They were a part of the “Double V” campaign victory over Jim Crow segregation and discrimination in America and victory over Nazism and Fascism abroad. Along the way, never did they complain or cry foul. They performed to the perfected letter. The Tuskegee Airmen were credited by higher commands with the following accomplishments: 1578 combat missions, 1267 for the Twelfth Air Force; 311 for the Fifteenth Air Force. over 15,000 combat sorties, 111 German airplanes destroyed in the air, another 150 on the ground, 950 railcars, trucks, and other motor vehicles destroyed, 1 destroyer sunk by P-47 machine gun fire, 150 Distinguished Flying Crosses earned, 744 Air Medals, 8 Purple Hearts, and 14 Bronze Stars. Sixty-six pilots were killed in action or accidents and thirty-two pilots were downed and captured/POWs.
Much of the exploits and accomplishments of the Tuskegee Airmen went unheralded during the decades following WWII. In 1993, HBO made a motion picture with an all star cast entitled: The Tuskegee Airmen. In 2011, George Lucas presented the blockbuster motion picture, “Red Tails”. Given what this nation has experienced in terms of race dialogue, to rename the team, “ The Washington Red Tails”, would be a fine example of race reconciliation, patriotism, and es spirit de corps. The name invokes that of those committed to excellence, in the face of adversity on a host of fronts. Yet and still, they remained dedicated to the mission of victory on no uncertain terms. Yet and still, when they returned back to the Unites States, they were met with the same racial bigotry and segregated society. Without harboring animosity, they chose to democratically challenge the system of systemic racism and discrimination.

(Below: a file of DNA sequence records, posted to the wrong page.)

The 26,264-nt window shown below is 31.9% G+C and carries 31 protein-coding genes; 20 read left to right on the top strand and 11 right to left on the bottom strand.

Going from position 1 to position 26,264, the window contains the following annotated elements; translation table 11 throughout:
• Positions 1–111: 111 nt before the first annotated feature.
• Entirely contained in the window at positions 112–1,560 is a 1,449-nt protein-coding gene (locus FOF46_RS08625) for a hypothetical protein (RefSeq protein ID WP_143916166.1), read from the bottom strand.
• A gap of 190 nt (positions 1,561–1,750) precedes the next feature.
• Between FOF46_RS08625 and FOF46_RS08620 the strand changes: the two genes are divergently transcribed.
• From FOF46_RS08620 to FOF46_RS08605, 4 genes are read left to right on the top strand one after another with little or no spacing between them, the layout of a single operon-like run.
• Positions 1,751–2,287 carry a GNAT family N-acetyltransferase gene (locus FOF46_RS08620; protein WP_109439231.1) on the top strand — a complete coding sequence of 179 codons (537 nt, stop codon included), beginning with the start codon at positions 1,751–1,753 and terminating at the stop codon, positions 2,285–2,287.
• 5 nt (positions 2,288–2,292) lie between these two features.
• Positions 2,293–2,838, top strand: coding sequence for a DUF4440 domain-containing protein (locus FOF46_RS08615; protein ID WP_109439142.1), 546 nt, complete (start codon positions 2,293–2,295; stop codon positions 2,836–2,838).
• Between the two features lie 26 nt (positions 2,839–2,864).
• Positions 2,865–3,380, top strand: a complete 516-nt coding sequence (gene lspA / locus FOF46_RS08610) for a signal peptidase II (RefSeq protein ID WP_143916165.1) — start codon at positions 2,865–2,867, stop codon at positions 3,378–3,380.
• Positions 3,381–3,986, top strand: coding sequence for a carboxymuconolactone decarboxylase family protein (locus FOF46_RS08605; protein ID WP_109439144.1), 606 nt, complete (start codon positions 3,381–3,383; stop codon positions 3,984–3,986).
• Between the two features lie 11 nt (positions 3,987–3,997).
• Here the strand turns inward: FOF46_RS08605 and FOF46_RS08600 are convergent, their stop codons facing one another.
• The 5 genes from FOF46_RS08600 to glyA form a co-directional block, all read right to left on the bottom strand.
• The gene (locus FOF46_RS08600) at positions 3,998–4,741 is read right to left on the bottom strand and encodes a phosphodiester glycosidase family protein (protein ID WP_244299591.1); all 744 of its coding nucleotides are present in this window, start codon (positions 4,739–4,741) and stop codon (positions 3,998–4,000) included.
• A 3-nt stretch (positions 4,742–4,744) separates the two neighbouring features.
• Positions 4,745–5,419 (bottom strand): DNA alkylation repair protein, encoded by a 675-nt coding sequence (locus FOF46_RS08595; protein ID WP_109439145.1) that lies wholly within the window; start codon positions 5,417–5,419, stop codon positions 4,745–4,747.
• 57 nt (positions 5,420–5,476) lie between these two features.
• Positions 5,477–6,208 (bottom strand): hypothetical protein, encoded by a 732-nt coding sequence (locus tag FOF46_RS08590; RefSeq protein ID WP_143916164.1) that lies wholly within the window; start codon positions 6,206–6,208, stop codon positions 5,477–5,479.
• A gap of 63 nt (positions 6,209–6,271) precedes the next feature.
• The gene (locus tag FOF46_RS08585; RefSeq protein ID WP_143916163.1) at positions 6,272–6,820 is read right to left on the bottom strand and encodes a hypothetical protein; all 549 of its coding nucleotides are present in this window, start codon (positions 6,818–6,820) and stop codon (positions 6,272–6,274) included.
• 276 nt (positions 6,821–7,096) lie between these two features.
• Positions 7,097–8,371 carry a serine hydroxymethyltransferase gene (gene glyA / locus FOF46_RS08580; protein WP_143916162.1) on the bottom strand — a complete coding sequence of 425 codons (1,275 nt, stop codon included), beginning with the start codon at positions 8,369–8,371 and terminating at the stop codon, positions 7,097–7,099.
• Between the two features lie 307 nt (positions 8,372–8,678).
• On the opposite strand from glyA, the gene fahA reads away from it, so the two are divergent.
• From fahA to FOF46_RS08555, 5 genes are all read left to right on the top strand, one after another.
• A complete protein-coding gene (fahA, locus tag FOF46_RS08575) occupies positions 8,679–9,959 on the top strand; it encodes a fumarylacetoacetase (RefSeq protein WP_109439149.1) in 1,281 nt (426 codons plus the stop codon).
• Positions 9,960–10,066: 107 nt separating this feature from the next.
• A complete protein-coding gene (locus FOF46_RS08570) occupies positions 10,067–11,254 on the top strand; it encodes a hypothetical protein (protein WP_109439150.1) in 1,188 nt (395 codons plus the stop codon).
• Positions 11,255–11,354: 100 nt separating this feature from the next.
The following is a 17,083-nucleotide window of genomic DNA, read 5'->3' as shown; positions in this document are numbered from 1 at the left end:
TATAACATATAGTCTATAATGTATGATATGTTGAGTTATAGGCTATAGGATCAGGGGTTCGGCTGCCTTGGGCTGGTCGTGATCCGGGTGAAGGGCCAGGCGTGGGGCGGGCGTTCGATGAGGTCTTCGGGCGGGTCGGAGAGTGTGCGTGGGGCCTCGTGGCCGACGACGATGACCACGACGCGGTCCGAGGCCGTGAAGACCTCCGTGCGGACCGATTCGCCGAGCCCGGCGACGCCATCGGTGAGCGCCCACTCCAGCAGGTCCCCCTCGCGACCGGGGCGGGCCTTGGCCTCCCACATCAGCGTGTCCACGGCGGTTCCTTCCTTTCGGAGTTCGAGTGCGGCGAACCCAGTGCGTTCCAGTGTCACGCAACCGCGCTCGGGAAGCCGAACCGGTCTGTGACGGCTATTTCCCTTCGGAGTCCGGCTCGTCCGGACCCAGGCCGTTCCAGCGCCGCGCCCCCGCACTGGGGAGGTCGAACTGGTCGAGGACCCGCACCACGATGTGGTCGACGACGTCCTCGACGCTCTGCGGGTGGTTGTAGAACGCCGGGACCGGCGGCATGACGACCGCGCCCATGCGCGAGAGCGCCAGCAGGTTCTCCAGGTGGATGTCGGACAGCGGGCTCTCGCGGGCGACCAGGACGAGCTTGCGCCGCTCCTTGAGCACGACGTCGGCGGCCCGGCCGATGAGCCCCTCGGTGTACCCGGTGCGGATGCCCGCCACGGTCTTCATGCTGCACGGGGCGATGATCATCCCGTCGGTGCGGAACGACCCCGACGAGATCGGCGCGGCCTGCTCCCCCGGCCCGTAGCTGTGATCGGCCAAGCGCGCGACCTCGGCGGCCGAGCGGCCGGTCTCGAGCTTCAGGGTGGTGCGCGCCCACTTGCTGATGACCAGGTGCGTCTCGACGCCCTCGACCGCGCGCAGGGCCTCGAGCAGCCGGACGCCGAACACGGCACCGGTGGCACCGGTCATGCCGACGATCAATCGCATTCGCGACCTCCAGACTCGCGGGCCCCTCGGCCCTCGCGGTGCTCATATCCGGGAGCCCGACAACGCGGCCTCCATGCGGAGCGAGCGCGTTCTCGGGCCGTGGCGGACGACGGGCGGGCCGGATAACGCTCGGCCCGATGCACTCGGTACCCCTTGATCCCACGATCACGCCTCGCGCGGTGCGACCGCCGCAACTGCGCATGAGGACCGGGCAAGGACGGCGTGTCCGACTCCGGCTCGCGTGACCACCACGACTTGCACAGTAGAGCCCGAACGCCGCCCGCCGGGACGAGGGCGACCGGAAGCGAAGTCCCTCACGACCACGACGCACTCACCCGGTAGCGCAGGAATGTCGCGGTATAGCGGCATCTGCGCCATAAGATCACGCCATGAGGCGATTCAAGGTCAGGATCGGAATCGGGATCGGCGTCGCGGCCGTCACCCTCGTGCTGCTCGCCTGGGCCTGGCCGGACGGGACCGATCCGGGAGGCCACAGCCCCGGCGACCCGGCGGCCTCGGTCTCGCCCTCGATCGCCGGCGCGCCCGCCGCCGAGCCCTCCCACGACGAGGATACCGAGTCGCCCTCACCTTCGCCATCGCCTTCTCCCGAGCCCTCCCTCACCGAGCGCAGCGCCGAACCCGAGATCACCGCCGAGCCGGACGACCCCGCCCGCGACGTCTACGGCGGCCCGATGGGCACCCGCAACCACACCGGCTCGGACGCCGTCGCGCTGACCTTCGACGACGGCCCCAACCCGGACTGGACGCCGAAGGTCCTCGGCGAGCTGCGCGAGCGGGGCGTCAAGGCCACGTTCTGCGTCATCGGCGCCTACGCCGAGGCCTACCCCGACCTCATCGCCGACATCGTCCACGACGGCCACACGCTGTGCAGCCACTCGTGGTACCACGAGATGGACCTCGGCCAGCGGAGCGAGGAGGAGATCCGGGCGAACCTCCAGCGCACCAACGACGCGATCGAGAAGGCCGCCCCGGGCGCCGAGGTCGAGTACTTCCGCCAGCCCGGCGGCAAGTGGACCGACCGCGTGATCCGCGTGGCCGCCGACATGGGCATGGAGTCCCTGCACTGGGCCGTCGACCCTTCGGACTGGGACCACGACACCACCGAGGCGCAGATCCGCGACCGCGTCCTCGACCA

Many will chart the beginning of the Civil Rights Movement when Rosa Parks refused to relinquish her seat on a bus in Montgomery, Alabama. However, some will say that it began when the Tuskegee Airmen challenged discrimination at Selfridge Field. The name Red Tails, given the story of this famed fighting men is one that everyone can relate to. At some time in every person’s life, we’ve all felt unvalued despite our best efforts. We have all felt overlooked despite being a critical part of a much bigger element. But to come from behind and take the checkered flag despite the critics and unfavorable odds is the classic American story of victory.